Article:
Research identifies link between women in leadership, higher company profits: 8 things to know

Having more women in the C-suite is correlated to increased profitability, a global study has found, according to The New York Times.

The study, released Monday by the Peterson Institute for International Economics and the audit firm EY, analyzed the leadership teams and bottom lines of nearly 22,000 publicly traded companies in 91 countries. Researchers determined that despite the economic benefits of women holding senior executive roles, many corporations continue to struggle with gender diversity.

Here are eight findings from the study, according to NYT.

1. Nearly 60 percent of the 22,000 companies evaluated had no female board members, and more than half had no female executives. Slightly under 5 percent had a female CEO.

2. Female CEOs did not significantly under or over perform when compared with male CEOs.

3. The study found female board members were correlated with higher company profitability, but "in statistical terms that evidence is not robust," Marcus Noland, PhD, the institute's executive vice president and director of studies, told NYT.

4. However, women in top management positions were strongly correlated to increased profitability. Dr. Noland said an increase in the share of women from zero to 30 percent would be associated with a 15 percent rise in profitability.

5. The study did not produce evidence that quotas for women on boards — which certain countries, such as Norway, Denmark and Finland, require — had any impact on bottom lines. "In the long run, what's more important than achieving diversity by fiat is really policies on education, nondiscrimination, child care, things of that sort," Dr. Noland told NYT.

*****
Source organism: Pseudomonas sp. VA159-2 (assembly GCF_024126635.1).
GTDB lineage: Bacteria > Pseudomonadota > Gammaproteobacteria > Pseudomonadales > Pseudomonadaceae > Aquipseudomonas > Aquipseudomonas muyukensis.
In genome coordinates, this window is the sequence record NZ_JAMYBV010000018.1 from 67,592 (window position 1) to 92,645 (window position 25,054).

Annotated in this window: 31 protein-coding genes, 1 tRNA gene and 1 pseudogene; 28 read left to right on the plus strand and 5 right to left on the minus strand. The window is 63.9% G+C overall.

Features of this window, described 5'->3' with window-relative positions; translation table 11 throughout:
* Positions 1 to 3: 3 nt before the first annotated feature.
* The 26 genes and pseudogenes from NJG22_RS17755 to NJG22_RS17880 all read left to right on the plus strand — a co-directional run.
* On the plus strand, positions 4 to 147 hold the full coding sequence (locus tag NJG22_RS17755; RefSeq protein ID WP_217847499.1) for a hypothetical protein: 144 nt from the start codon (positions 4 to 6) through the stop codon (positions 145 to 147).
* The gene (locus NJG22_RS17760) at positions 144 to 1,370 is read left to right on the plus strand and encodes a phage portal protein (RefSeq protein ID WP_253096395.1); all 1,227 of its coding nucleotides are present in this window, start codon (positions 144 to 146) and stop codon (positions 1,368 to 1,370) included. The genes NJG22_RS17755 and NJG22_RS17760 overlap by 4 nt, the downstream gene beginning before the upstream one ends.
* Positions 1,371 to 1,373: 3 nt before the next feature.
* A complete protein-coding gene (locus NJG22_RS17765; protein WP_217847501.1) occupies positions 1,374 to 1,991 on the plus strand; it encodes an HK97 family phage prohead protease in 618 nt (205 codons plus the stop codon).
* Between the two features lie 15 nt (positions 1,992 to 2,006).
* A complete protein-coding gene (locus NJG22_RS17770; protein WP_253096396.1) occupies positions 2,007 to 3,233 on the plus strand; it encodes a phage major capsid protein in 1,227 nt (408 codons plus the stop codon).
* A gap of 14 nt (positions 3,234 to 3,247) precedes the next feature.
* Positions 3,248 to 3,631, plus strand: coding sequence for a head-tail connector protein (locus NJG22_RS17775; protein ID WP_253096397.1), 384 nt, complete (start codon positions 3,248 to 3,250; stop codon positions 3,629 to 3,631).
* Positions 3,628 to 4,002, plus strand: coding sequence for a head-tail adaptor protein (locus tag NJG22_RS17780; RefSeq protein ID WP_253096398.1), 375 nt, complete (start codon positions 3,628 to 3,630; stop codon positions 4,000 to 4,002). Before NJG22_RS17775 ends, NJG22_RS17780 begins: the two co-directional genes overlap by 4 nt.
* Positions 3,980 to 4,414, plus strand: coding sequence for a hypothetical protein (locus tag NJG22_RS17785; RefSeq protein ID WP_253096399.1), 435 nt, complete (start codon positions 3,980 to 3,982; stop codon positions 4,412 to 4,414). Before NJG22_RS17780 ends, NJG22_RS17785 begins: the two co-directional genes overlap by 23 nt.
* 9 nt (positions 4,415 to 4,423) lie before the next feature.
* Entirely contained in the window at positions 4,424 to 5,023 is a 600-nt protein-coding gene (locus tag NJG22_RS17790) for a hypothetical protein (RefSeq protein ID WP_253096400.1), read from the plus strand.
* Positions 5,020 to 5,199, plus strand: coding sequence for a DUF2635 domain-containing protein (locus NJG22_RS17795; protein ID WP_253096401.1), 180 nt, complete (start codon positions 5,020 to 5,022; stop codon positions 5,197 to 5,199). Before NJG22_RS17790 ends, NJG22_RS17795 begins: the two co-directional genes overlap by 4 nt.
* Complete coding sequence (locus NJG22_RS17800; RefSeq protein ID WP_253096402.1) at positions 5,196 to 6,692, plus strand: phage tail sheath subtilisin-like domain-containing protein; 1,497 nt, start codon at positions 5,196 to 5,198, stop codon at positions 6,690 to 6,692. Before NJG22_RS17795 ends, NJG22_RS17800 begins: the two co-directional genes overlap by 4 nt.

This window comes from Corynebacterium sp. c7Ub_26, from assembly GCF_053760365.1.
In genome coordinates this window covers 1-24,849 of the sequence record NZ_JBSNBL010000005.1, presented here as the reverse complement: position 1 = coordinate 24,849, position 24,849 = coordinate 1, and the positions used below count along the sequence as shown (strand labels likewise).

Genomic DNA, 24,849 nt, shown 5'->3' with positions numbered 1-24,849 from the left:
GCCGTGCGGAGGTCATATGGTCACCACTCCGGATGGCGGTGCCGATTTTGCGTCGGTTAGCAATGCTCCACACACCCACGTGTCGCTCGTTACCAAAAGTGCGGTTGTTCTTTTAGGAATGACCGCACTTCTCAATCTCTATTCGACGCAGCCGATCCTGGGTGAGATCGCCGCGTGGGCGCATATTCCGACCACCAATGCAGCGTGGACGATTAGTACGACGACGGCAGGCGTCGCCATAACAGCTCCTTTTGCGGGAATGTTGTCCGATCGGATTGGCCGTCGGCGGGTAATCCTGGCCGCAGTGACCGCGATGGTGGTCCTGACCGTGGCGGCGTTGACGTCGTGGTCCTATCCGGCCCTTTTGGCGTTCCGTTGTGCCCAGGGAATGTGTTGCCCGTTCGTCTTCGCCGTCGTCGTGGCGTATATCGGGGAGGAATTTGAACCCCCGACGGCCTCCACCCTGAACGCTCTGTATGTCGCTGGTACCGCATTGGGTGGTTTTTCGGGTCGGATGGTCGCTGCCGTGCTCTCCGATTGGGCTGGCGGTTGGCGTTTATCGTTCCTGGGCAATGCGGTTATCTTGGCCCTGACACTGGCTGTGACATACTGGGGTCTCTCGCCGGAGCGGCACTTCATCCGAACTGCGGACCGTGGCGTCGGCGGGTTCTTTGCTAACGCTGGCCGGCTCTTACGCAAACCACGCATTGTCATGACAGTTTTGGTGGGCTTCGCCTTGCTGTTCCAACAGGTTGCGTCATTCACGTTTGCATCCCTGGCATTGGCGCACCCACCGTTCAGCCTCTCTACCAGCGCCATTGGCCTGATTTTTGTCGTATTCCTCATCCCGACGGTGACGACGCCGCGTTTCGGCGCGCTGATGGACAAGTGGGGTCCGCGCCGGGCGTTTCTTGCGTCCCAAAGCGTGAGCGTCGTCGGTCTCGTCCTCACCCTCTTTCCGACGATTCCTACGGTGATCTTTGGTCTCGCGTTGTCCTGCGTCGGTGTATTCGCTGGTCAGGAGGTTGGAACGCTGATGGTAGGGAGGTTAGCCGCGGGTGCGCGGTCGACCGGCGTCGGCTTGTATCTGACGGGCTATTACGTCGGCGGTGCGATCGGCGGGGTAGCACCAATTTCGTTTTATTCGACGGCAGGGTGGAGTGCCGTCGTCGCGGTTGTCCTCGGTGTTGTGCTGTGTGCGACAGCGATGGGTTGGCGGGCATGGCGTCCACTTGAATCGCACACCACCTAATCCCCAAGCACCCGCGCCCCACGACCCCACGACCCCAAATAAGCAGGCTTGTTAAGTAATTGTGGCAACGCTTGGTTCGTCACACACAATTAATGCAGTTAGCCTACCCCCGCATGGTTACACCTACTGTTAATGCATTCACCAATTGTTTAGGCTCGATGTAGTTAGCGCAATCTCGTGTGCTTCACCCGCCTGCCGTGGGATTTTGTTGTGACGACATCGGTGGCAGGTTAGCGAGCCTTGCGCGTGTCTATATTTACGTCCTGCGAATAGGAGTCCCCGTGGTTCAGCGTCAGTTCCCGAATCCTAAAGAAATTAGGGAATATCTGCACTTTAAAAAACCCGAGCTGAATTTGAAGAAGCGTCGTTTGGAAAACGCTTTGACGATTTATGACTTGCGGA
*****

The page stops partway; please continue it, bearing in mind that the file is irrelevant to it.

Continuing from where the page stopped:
6. Compared to companies around the world, American companies were in the middle in terms of female representation in top leadership roles, with women filling 12 percent of board seats and 16 percent of executive positions, according to the report.

7. Companies in Norway were the most gender diverse, with women accounting for 40 percent of board seats and 20 percent of executive positions. Japanese companies exhibited the least gender diversity, with women holding just 2 percent of board seats and 3 percent of executive positions.

8. Mandated maternity leave was not correlated with higher rates of female leadership, but more generous paternity leave policies were, according to the report. "If you have a supportive set of policies, which would include paternal leave, which allows women to have children while maintaining their careers in a relatively undisruptive manner, you see more women making it to the very top," Dr. Noland said.

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